Graves v. Glen Lake State Sanitorium

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277 N.W.2d 196 (1979)

Mari Beth GRAVES, Respondent, v. GLEN LAKE STATE SANITORIUM (self-insured), Respondent, Minnetonka Nursing Home, Inc., (uninsured), Respondent, State Treasurer, Custodian of the Special Compensation Fund, Relator.

No. 49000.

Supreme Court of Minnesota.

March 9, 1979.

*197 Warren Spannaus, Atty. Gen., Richard Allyn, Sol. Gen., Thomas Lockhart, Sp. Asst. Atty. Gen., St. Paul, for relator.

Johnson, Sands, Lizee, Fricker & McCloskey, Minneapolis, for Graves.

Jacob Forsman, Compensation Atty., St. Paul, for Glen Lake State Sanitorium.

Heard before KELLY, WAHL, and KENNEDY, JJ., and considered and decided by the court en banc.

PETERSON, Justice.

The Workers' Compensation Court of Appeals, upon determination that the employee was temporarily totally disabled and entitled to retraining benefits, awarded the employee reimbursement for tuition, books, and transportation in addition to her weekly retraining benefit amount pursuant to Minn.St. 176.101, subd. 7, which provides that upon such determination

"* * * the employer shall pay up to 156 weeks of additional compensation * * * and shall pay any other expense determined as reasonably necessary to restore former earning capacity by the division of vocational rehabilitation and the commissioner of labor and industry to rehabilitate the employee." (Italics supplied.)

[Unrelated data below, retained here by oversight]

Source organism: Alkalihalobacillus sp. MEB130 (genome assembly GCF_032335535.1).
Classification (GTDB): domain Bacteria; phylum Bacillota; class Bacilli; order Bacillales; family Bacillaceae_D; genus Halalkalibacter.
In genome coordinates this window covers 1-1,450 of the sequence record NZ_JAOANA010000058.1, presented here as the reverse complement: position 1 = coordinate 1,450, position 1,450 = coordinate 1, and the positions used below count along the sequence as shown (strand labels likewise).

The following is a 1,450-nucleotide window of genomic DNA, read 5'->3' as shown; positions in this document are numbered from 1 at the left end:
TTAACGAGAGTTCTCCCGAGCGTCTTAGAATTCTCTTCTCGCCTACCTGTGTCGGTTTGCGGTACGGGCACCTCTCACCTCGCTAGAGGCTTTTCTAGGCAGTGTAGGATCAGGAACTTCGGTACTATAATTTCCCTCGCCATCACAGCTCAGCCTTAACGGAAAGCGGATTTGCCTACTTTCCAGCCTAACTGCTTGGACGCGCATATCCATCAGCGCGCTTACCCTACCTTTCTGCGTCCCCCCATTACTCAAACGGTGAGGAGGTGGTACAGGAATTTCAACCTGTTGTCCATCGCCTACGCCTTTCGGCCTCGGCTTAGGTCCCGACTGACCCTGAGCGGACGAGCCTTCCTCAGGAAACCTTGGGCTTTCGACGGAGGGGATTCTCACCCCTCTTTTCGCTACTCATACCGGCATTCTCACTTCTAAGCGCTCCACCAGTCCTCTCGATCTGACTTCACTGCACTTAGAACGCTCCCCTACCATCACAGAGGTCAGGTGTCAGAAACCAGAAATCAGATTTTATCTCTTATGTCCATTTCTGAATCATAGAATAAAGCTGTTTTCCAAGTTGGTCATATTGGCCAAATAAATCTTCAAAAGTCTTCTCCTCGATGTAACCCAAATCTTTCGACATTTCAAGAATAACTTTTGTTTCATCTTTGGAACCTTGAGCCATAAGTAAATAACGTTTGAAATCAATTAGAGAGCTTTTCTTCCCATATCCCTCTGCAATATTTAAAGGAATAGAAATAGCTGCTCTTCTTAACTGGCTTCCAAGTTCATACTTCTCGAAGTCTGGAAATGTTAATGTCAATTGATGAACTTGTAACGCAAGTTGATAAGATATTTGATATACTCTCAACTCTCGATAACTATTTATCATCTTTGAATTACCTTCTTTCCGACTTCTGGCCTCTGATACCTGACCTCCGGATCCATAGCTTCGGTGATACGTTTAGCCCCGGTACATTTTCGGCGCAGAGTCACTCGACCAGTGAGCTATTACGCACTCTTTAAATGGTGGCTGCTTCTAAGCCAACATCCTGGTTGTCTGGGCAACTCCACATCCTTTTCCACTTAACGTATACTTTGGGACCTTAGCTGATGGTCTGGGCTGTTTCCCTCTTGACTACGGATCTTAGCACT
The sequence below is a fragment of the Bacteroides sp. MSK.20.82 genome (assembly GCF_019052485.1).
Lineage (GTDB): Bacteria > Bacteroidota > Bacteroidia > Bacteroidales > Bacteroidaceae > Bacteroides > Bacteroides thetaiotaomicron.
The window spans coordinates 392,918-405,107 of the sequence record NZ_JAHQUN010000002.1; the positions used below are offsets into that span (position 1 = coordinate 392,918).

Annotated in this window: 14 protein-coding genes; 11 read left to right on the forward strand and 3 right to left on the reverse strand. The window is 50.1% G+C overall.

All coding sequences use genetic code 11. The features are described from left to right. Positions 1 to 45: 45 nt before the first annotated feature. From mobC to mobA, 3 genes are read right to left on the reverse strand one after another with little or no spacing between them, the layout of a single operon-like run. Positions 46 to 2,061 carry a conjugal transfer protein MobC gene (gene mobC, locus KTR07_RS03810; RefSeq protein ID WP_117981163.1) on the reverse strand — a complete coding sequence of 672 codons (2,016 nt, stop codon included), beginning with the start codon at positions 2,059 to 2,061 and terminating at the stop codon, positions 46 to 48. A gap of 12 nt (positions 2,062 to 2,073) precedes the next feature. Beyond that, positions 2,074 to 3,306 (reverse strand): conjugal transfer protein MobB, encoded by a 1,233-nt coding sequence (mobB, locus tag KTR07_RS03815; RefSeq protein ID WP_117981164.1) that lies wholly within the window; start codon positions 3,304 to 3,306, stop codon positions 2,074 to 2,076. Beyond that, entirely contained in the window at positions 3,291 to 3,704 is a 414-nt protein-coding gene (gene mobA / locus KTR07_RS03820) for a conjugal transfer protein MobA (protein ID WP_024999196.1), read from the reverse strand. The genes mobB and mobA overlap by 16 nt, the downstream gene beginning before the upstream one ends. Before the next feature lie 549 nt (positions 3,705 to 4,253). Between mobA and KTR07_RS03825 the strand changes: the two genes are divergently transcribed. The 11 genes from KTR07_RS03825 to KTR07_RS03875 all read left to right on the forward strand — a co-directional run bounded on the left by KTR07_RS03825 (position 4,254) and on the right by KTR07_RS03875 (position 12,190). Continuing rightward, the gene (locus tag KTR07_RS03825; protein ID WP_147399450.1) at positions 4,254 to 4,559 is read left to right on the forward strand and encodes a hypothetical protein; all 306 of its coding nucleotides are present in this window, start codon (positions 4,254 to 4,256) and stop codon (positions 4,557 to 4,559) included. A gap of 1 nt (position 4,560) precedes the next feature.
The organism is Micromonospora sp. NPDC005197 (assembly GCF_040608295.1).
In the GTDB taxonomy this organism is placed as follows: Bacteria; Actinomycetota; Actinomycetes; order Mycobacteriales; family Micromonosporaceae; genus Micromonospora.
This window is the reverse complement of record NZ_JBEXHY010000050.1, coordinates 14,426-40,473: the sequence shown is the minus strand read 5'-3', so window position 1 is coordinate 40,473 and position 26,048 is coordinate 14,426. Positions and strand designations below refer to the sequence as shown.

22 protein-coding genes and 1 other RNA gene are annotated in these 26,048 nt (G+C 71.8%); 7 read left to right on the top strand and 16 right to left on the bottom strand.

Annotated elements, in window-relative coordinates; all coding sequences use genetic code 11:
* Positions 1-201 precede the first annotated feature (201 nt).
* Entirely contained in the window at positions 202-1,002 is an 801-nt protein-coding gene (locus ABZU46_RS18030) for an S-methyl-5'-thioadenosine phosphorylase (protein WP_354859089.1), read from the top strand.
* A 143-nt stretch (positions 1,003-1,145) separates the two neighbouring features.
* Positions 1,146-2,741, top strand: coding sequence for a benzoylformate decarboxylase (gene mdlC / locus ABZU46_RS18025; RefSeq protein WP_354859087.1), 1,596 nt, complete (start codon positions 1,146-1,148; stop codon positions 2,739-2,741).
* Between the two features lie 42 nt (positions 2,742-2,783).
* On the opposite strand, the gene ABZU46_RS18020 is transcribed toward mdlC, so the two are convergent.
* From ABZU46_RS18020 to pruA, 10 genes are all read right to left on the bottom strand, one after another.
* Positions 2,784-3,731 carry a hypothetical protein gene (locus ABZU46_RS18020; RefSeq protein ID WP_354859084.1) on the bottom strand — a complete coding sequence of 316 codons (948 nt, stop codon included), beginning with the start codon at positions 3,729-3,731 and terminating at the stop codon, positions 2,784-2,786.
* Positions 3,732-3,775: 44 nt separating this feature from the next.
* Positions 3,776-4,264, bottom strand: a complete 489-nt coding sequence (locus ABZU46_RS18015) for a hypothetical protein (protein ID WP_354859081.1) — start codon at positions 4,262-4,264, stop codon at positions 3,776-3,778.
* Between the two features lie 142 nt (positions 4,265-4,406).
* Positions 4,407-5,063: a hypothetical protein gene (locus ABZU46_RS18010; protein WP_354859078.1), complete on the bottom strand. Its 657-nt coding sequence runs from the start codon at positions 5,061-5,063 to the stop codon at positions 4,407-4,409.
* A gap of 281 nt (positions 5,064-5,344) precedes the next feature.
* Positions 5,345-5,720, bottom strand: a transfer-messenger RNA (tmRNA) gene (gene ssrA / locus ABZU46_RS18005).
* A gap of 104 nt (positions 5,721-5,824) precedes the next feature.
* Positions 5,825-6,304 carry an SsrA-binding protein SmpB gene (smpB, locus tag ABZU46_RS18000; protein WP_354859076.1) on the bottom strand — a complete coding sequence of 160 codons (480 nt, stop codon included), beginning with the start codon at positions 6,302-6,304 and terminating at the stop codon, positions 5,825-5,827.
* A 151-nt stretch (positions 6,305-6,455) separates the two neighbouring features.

Relator contends that the italicized language, added to the statute in 1975, contemplated unusual expenses other than tuition, books, or commuting expense and that such expenses are to be deemed covered by the regular weekly training benefit amount. We think the language on its face authorizes these expenses as additional amounts, absent any indication in the language of the statute or its legislative history to the contrary. If these expenses are not within the statutory meaning of expenses "reasonably necessary to restore former earning capacity," no other meaning occurs to us. This does not mean, of course, that the awarding of such additional amounts is mandatory, for such additional award is granted only if the division of vocational rehabilitation and the commissioner of labor and industry determine it to be reasonable and necessary to restore the employee. The weekly retraining benefit amount, we think it fair to assume, is primarily intended to provide sustenance and maintenance to the employee and her family while she is engaged in retraining. The weekly retraining benefit in this case was $73.33, an amount which the court of appeals could consider inadequate for accomplishing retraining without the supplementary amount.

If we misperceive the intent of the legislature, our misperception is subject to legislative re-examination. We must take the statute as we find it and give it a construction consistent with its purpose of encouraging injured workers to increase their employability through retraining. See, Morrison v. Merrick's Super Market, Inc., 300 Minn. 535, 536, 220 N.W.2d 344, 345 (1974).


ROGOSHESKE, J., took no part in the consideration or decision of this case.